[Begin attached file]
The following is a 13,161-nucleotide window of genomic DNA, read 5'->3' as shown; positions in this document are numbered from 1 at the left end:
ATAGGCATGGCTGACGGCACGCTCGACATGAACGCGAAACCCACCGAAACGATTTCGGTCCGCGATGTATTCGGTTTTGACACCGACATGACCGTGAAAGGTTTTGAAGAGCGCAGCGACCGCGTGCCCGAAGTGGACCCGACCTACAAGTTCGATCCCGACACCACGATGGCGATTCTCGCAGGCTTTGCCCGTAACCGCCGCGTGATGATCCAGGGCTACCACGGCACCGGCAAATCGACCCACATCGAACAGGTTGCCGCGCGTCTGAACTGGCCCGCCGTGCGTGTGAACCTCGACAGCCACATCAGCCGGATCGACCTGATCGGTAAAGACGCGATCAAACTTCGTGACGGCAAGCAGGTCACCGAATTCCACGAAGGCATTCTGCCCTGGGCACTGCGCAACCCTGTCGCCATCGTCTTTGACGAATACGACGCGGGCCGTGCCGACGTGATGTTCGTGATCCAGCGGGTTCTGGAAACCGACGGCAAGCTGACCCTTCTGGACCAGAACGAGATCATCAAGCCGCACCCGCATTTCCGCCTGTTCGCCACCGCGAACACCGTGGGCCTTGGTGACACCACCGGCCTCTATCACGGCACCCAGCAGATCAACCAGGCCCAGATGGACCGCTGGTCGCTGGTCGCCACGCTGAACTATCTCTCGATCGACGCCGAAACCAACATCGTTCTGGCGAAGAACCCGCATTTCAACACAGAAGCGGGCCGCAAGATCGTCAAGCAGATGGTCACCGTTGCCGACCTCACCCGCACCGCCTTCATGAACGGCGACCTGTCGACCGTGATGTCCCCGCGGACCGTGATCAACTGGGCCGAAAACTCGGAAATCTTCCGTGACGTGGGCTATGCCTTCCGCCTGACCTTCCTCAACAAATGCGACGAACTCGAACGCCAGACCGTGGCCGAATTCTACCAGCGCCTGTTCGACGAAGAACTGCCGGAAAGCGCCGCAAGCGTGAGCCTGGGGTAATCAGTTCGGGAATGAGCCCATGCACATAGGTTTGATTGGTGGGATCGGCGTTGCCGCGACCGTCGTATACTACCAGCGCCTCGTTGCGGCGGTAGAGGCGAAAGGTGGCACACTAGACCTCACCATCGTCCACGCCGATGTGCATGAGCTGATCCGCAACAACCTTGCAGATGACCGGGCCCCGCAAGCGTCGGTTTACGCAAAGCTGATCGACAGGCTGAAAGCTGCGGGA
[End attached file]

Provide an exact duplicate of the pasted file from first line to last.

The following is a 13,161-nucleotide window of genomic DNA, read 5'->3' as shown; positions in this document are numbered from 1 at the left end:
ATAGGCATGGCTGACGGCACGCTCGACATGAACGCGAAACCCACCGAAACGATTTCGGTCCGCGATGTATTCGGTTTTGACACCGACATGACCGTGAAAGGTTTTGAAGAGCGCAGCGACCGCGTGCCCGAAGTGGACCCGACCTACAAGTTCGATCCCGACACCACGATGGCGATTCTCGCAGGCTTTGCCCGTAACCGCCGCGTGATGATCCAGGGCTACCACGGCACCGGCAAATCGACCCACATCGAACAGGTTGCCGCGCGTCTGAACTGGCCCGCCGTGCGTGTGAACCTCGACAGCCACATCAGCCGGATCGACCTGATCGGTAAAGACGCGATCAAACTTCGTGACGGCAAGCAGGTCACCGAATTCCACGAAGGCATTCTGCCCTGGGCACTGCGCAACCCTGTCGCCATCGTCTTTGACGAATACGACGCGGGCCGTGCCGACGTGATGTTCGTGATCCAGCGGGTTCTGGAAACCGACGGCAAGCTGACCCTTCTGGACCAGAACGAGATCATCAAGCCGCACCCGCATTTCCGCCTGTTCGCCACCGCGAACACCGTGGGCCTTGGTGACACCACCGGCCTCTATCACGGCACCCAGCAGATCAACCAGGCCCAGATGGACCGCTGGTCGCTGGTCGCCACGCTGAACTATCTCTCGATCGACGCCGAAACCAACATCGTTCTGGCGAAGAACCCGCATTTCAACACAGAAGCGGGCCGCAAGATCGTCAAGCAGATGGTCACCGTTGCCGACCTCACCCGCACCGCCTTCATGAACGGCGACCTGTCGACCGTGATGTCCCCGCGGACCGTGATCAACTGGGCCGAAAACTCGGAAATCTTCCGTGACGTGGGCTATGCCTTCCGCCTGACCTTCCTCAACAAATGCGACGAACTCGAACGCCAGACCGTGGCCGAATTCTACCAGCGCCTGTTCGACGAAGAACTGCCGGAAAGCGCCGCAAGCGTGAGCCTGGGGTAATCAGTTCGGGAATGAGCCCATGCACATAGGTTTGATTGGTGGGATCGGCGTTGCCGCGACCGTCGTATACTACCAGCGCCTCGTTGCGGCGGTAGAGGCGAAAGGTGGCACACTAGACCTCACCATCGTCCACGCCGATGTGCATGAGCTGATCCGCAACAACCTTGCAGATGACCGGGCCCCGCAAGCGTCGGTTTACGCAAAGCTGATCGACAGGCTGAAAGCTGCGGGA